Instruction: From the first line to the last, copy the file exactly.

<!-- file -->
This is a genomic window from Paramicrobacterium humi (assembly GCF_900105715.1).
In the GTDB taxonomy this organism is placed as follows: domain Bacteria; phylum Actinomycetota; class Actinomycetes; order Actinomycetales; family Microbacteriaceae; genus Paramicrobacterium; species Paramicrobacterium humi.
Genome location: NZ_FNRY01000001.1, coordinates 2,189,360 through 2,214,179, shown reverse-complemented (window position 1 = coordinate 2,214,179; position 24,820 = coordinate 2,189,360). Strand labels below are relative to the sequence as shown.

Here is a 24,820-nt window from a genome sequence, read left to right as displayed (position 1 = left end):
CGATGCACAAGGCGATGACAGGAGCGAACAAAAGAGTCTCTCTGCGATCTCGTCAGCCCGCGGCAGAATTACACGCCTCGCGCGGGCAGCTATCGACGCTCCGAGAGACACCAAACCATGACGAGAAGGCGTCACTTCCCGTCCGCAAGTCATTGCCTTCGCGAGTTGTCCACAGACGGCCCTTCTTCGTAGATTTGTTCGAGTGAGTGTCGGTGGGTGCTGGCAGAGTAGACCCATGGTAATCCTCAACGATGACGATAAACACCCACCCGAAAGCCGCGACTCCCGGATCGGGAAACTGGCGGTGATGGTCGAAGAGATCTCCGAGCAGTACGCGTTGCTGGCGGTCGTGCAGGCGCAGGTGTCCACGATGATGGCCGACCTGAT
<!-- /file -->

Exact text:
This is a genomic window from Paramicrobacterium humi (assembly GCF_900105715.1).
In the GTDB taxonomy this organism is placed as follows: domain Bacteria; phylum Actinomycetota; class Actinomycetes; order Actinomycetales; family Microbacteriaceae; genus Paramicrobacterium; species Paramicrobacterium humi.
Genome location: NZ_FNRY01000001.1, coordinates 2,189,360 through 2,214,179, shown reverse-complemented (window position 1 = coordinate 2,214,179; position 24,820 = coordinate 2,189,360). Strand labels below are relative to the sequence as shown.

Here is a 24,820-nt window from a genome sequence, read left to right as displayed (position 1 = left end):
CGATGCACAAGGCGATGACAGGAGCGAACAAAAGAGTCTCTCTGCGATCTCGTCAGCCCGCGGCAGAATTACACGCCTCGCGCGGGCAGCTATCGACGCTCCGAGAGACACCAAACCATGACGAGAAGGCGTCACTTCCCGTCCGCAAGTCATTGCCTTCGCGAGTTGTCCACAGACGGCCCTTCTTCGTAGATTTGTTCGAGTGAGTGTCGGTGGGTGCTGGCAGAGTAGACCCATGGTAATCCTCAACGATGACGATAAACACCCACCCGAAAGCCGCGACTCCCGGATCGGGAAACTGGCGGTGATGGTCGAAGAGATCTCCGAGCAGTACGCGTTGCTGGCGGTCGTGCAGGCGCAGGTGTCCACGATGATGGCCGACCTGAT